By Derek Spalding, Nanaimo Daily News (Nanaimo, BC, Canada)
Published: Tuesday, February 12, 2008
An annoying high-frequency sound, perceivable only to teenagers and adolescents, continues to grow in popularity in western Canada and could soon be used to prevent vandalism at schools in the Nanaimo-Ladysmith school district.
The device, dubbed the Mosquito, repels loiterers and unwanted troublemakers by emitting an unavoidably aggravating noise that only the average 13-to-25-year-old person can hear. The high-pitch frequency comes from small square devices, about the size of a stock car-door speaker, and they're appearing on pub exteriors, schools and near public transportation.
The Mac's convenience store chain introduced them in several Lower Mainland stores in 2006, changing the face of their clientele almost overnight.
Business owners and city councillors who face problems of loitering drug users, dawdling teenagers, and pesky vandals testify to the effectiveness of the Mosquito, first introduced to North America by Dynatrac Systems in August 2006. Imported from the United Kingdom, the device has saved school districts thousands of dollars every year and has completely re-energized one Vancouver bar.
Nanaimo's school trustees have not decided on which methods they will use to tackle the growing vandalism problems at schools -- the cost reached $150,000 in 2006-07 -- but testimonies from the Maple Ridge-Pitt Meadows school district could influence their decision.
"It's worked quite well over there and we need to do something," said board of education chairman Jamie Brennan.
Convenience stores and popular urban centres have long been a stomping ground for drug dealers and loiterers. Mac's convenience stores tried everything from opera music to security guards to deter the unwanted activity, but always the teens came back.
Several storefronts changed, however, because of the Mosquito. The 18-to-20-kilohertz frequency makes youngsters cringe. The Douglas Street location in Victoria has an "entirely" different clientele since installing the device in August 2006, according to Geoff Higuchi, Mac's B.C. operation manager. Other stores did the same: Two in Richmond, one in Port Moody and one in Mission.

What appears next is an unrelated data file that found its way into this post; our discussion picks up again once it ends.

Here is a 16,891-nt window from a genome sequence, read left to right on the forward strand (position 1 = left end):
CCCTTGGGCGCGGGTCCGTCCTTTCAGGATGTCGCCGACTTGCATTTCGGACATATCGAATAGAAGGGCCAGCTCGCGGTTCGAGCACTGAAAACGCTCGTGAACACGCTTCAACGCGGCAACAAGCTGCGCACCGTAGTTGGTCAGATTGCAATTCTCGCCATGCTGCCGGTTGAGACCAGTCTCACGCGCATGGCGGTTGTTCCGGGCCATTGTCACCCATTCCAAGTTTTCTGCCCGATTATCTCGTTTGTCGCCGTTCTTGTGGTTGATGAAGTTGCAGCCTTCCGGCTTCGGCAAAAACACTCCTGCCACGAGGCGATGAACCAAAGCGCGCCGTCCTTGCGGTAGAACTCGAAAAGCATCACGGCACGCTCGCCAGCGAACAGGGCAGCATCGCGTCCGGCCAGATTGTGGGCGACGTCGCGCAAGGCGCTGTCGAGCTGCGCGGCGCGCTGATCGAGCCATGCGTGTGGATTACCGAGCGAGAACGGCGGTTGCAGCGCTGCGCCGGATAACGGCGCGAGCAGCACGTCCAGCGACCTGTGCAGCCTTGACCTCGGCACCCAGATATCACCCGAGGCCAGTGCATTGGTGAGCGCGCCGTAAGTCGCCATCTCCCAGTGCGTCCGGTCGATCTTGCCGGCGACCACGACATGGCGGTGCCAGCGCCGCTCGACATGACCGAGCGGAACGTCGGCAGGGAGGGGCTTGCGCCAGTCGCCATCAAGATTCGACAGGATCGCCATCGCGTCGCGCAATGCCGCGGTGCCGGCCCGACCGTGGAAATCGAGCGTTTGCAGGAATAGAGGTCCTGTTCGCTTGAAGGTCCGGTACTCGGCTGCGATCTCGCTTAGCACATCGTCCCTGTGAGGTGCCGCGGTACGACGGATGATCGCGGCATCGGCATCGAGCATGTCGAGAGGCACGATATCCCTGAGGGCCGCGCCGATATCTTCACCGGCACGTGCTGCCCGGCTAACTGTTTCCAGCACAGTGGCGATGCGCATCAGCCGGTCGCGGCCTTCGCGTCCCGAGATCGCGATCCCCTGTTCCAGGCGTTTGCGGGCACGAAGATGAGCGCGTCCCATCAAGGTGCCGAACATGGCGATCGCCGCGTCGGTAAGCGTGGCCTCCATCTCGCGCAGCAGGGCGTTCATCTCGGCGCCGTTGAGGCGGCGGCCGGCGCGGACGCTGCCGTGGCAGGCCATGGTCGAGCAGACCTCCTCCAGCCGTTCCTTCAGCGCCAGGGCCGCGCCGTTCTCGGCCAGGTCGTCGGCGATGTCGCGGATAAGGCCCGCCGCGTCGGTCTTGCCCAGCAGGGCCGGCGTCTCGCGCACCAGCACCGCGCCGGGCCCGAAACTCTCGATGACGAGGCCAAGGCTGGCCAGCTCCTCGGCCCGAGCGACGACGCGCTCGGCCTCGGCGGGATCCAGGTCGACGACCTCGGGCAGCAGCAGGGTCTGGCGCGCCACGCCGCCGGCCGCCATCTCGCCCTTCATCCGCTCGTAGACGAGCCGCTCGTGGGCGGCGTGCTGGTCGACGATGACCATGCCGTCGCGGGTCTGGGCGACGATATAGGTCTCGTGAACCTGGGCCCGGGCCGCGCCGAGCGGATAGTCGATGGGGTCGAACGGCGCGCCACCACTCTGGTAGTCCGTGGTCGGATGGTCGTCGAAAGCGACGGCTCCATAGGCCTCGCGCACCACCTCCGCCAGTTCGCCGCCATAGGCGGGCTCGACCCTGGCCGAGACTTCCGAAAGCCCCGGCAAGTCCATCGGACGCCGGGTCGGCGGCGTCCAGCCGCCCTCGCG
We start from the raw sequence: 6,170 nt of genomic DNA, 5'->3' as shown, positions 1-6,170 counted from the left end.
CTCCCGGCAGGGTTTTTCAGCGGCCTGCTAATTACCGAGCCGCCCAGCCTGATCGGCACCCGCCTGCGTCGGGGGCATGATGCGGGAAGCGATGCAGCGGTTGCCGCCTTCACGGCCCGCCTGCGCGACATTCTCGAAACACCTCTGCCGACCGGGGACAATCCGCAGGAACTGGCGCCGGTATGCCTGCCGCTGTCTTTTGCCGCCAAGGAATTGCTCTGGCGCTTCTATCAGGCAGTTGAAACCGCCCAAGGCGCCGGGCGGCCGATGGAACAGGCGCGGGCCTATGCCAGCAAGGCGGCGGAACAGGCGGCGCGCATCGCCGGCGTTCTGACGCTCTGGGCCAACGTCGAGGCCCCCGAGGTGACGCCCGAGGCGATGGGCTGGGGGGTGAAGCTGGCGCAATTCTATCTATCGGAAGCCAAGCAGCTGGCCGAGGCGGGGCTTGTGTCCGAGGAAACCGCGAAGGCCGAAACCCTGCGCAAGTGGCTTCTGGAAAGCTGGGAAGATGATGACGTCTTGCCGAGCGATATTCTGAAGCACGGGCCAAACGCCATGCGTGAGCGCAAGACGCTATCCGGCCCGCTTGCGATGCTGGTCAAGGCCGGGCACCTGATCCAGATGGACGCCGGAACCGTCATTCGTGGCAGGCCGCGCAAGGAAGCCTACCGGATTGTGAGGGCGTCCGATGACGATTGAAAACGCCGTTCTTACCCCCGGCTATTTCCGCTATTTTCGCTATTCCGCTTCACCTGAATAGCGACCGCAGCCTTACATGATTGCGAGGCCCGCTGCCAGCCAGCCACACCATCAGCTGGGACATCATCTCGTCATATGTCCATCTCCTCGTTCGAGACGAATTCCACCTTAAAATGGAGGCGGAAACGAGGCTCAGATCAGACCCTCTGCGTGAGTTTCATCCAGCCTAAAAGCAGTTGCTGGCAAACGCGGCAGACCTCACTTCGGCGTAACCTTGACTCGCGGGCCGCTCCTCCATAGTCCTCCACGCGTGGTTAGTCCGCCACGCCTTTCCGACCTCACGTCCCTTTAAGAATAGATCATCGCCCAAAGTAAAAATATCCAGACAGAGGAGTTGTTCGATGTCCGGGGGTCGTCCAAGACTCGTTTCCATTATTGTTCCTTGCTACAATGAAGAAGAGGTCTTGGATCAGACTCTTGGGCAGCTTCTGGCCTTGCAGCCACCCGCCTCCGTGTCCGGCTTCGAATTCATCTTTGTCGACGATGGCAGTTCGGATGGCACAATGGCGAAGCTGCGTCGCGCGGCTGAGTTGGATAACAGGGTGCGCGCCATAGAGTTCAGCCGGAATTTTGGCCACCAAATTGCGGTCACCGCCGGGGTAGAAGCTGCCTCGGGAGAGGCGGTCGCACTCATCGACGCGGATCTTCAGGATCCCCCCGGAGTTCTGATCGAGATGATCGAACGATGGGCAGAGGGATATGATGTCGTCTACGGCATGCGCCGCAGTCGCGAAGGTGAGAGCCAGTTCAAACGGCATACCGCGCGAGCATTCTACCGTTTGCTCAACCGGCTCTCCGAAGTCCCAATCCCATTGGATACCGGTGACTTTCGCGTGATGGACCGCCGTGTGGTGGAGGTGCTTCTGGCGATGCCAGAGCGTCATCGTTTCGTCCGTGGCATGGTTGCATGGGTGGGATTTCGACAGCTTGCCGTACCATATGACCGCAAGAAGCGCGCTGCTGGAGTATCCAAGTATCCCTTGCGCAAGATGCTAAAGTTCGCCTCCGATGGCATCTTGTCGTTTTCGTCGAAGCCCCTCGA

Pubs have also seen a drop in drug use, vandalism and other unwanted behaviour because of the Mosquito. When Vancouver pub 57 Below opened next to the New Westminster SkyTrain station in 2006, manager Lisa Deacon constantly had to escort clientele outside and chase off others hanging around outside. People "hung out in places you would never imagine," she explained.
The pub owner bought the innovative device and she never again had to confront anyone.
"They don't know what it is. They just leave," she said. "You watch them and you just laugh. They find it annoying, it's kind of sick."
Public officials have also had success with the device.
City staff in Castlegar installed the device to rid their downtown of inebriated youngsters after the town's largest nightclub lets out after 1 a.m. School districts teach anyone who will listen about the Mosquito, but as some staff explain, other innovative methods work just as well -- sprinklers being one popular and effective strategy.
School districts in B.C. had to come up with innovative ways to reduce the age-old problem of vandalism, especially as they struggle to balance their books every year. Vandals cost the Nanaimo- Ladysmith school district $150,000 in 2006-07 and already the bill for 2007-08 has reached $110,000.
Not all vandalism can be blamed on youth, but targeting people between 13 and 25 reduces repair bills significantly.
Nanaimo RCMP investigate plenty of vandalism in and around schools. Const. Jen Allan said a "significant number" of perpetrators have been teenagers.
The Maple Ridge-Pitt Meadows school district tackled its annual $450,000 vandalism bill in 2006 when they installed the Mosquito and sprinklers at some schools, reducing repair bills by about $85,000 in the first year.
Secretary-treasurer Don Woytowich said vandal soaking is the district's innovative invention. Motion detectors set off a sprinkler system attached to the school and they spray five gallons of water per minute.
"Vandalism in those schools has virtually disappeared," he said. "Kids won't stay around if they're wet and uncomfortable."
The Mosquito has appeared in four Lower Mainland school districts, according to Mike Gibson of Dynatrac Systems. He has also sold one to Metrotown shopping centre in Burnaby and two others to Calgary Transit, which will likely sit on C-Train platforms after hours.
For the $1,300 price tag, it's a worthwhile investment, according to those who use it. With exclusive rights to the product, anyone in North America will have to purchase the Mosquito through Dynatrac.
The irritating noise only annoys people younger than 25 because of natural changes to people's hearing as they age.